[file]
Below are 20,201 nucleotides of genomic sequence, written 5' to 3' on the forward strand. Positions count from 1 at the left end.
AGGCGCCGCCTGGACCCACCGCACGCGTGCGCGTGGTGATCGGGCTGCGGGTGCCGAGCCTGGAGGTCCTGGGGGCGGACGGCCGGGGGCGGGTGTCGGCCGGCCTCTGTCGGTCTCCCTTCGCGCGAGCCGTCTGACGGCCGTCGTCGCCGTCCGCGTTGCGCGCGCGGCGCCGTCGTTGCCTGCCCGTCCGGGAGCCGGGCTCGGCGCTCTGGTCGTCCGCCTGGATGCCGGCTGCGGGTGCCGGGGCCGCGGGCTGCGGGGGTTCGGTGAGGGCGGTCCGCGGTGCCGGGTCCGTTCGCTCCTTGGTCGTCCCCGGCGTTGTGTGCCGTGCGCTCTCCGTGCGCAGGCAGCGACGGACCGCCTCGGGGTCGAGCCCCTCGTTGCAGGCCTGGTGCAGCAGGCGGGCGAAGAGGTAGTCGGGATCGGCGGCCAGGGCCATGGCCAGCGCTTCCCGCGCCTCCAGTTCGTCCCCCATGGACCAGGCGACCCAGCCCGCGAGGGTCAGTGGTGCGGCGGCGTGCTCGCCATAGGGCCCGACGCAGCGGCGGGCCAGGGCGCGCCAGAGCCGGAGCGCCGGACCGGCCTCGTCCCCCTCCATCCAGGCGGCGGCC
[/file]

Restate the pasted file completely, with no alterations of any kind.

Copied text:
Below are 20,201 nucleotides of genomic sequence, written 5' to 3' on the forward strand. Positions count from 1 at the left end.
AGGCGCCGCCTGGACCCACCGCACGCGTGCGCGTGGTGATCGGGCTGCGGGTGCCGAGCCTGGAGGTCCTGGGGGCGGACGGCCGGGGGCGGGTGTCGGCCGGCCTCTGTCGGTCTCCCTTCGCGCGAGCCGTCTGACGGCCGTCGTCGCCGTCCGCGTTGCGCGCGCGGCGCCGTCGTTGCCTGCCCGTCCGGGAGCCGGGCTCGGCGCTCTGGTCGTCCGCCTGGATGCCGGCTGCGGGTGCCGGGGCCGCGGGCTGCGGGGGTTCGGTGAGGGCGGTCCGCGGTGCCGGGTCCGTTCGCTCCTTGGTCGTCCCCGGCGTTGTGTGCCGTGCGCTCTCCGTGCGCAGGCAGCGACGGACCGCCTCGGGGTCGAGCCCCTCGTTGCAGGCCTGGTGCAGCAGGCGGGCGAAGAGGTAGTCGGGATCGGCGGCCAGGGCCATGGCCAGCGCTTCCCGCGCCTCCAGTTCGTCCCCCATGGACCAGGCGACCCAGCCCGCGAGGGTCAGTGGTGCGGCGGCGTGCTCGCCATAGGGCCCGACGCAGCGGCGGGCCAGGGCGCGCCAGAGCCGGAGCGCCGGACCGGCCTCGTCCCCCTCCATCCAGGCGGCGGCC